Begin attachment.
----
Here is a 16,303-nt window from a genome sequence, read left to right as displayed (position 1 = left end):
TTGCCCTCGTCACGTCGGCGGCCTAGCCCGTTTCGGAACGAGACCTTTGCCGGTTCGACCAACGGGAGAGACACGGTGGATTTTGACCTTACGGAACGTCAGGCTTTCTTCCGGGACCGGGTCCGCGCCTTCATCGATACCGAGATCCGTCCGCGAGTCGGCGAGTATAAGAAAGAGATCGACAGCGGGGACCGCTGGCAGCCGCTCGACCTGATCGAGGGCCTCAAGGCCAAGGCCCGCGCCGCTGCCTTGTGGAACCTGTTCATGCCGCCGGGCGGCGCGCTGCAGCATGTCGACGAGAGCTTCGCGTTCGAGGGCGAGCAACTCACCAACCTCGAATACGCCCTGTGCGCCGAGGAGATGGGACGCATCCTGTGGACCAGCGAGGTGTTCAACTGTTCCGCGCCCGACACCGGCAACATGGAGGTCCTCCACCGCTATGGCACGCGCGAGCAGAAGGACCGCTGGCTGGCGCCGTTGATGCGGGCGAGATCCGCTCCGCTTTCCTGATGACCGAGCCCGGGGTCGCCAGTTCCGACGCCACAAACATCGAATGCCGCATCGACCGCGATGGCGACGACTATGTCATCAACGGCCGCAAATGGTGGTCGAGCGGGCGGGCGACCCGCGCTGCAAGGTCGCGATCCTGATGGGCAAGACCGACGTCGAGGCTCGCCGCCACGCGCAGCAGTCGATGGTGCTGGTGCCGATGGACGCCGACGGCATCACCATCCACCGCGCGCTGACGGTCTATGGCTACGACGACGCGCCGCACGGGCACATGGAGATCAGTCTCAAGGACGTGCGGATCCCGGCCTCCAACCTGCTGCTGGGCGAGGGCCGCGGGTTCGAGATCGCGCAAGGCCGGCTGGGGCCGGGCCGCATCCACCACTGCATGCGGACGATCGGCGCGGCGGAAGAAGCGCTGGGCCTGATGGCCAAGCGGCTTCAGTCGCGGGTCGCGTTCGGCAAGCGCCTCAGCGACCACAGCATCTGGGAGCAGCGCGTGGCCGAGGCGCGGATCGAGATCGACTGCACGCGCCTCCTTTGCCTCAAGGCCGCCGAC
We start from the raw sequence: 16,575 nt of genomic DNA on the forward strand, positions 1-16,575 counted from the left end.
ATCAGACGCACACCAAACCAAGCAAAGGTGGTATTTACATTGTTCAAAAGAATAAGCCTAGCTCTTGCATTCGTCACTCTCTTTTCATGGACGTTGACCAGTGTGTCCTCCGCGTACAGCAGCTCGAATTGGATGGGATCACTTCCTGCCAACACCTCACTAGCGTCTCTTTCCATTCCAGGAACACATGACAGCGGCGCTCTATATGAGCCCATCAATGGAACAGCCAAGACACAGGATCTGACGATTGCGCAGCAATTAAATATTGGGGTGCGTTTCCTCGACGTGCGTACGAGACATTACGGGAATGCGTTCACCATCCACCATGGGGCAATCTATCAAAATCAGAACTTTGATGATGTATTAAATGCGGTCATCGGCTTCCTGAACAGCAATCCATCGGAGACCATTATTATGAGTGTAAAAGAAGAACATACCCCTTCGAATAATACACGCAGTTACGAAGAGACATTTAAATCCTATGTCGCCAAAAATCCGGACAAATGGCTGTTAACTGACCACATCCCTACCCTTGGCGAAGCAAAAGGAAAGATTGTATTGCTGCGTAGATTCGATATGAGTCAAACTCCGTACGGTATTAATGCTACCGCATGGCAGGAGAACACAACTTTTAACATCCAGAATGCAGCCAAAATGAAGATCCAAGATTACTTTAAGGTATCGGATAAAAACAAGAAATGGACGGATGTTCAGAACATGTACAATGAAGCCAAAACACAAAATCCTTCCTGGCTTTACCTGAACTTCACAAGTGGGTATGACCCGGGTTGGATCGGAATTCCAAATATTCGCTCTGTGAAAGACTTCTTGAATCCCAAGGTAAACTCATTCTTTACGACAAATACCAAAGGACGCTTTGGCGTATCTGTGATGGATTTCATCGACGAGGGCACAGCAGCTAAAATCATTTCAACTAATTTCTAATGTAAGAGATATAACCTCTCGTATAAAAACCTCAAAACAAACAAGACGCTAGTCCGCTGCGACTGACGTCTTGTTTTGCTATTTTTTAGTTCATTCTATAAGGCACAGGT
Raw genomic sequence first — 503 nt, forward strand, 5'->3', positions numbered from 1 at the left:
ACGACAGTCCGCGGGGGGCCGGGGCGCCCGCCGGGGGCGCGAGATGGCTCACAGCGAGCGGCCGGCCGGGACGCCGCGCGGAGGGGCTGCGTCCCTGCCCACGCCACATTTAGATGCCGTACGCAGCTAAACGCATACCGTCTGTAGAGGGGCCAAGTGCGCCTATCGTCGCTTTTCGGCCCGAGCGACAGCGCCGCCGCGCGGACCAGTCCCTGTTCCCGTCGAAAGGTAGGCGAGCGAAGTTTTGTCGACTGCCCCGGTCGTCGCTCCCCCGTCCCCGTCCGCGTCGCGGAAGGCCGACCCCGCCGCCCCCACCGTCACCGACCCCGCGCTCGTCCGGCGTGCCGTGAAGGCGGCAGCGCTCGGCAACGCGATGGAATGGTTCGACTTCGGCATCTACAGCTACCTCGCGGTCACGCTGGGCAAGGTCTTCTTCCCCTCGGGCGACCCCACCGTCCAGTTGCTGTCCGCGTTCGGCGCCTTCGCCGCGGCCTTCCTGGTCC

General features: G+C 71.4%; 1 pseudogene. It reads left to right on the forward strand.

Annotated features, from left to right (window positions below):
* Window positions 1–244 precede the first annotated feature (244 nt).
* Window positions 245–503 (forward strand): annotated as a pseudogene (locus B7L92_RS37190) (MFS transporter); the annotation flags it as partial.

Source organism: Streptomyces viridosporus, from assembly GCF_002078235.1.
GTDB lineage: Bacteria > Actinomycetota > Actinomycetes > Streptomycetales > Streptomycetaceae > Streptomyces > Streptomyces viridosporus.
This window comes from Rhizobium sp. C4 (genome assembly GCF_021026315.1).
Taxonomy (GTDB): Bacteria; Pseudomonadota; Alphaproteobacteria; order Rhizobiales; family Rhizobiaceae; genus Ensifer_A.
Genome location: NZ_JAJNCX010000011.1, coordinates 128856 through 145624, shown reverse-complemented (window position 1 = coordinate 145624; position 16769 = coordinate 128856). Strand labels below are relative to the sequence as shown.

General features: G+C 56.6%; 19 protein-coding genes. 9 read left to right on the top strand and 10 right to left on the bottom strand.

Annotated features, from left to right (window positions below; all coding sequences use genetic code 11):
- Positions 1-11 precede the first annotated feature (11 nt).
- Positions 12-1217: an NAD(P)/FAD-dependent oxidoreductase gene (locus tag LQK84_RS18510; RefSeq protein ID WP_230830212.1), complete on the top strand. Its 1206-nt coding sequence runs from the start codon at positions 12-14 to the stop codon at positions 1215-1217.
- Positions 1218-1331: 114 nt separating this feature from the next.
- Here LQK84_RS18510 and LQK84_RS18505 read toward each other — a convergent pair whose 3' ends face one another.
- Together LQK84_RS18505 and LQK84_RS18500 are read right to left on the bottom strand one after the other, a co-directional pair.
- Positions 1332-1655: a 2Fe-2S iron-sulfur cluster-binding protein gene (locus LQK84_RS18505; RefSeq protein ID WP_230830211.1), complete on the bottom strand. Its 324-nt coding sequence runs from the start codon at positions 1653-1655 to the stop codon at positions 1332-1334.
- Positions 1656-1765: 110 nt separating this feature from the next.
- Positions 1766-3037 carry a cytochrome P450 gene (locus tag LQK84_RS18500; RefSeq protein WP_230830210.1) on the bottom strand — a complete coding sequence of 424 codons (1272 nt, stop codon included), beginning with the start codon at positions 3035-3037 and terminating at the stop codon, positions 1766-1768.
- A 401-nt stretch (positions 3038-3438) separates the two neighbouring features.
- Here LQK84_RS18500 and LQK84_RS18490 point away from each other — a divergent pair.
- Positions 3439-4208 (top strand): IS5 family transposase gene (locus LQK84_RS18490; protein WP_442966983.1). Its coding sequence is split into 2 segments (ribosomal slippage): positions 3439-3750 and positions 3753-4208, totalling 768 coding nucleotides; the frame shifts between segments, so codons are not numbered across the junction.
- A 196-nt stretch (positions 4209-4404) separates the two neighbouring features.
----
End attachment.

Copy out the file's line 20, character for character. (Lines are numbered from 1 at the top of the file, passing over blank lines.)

- Positions 1218-1331: 114 nt separating this feature from the next.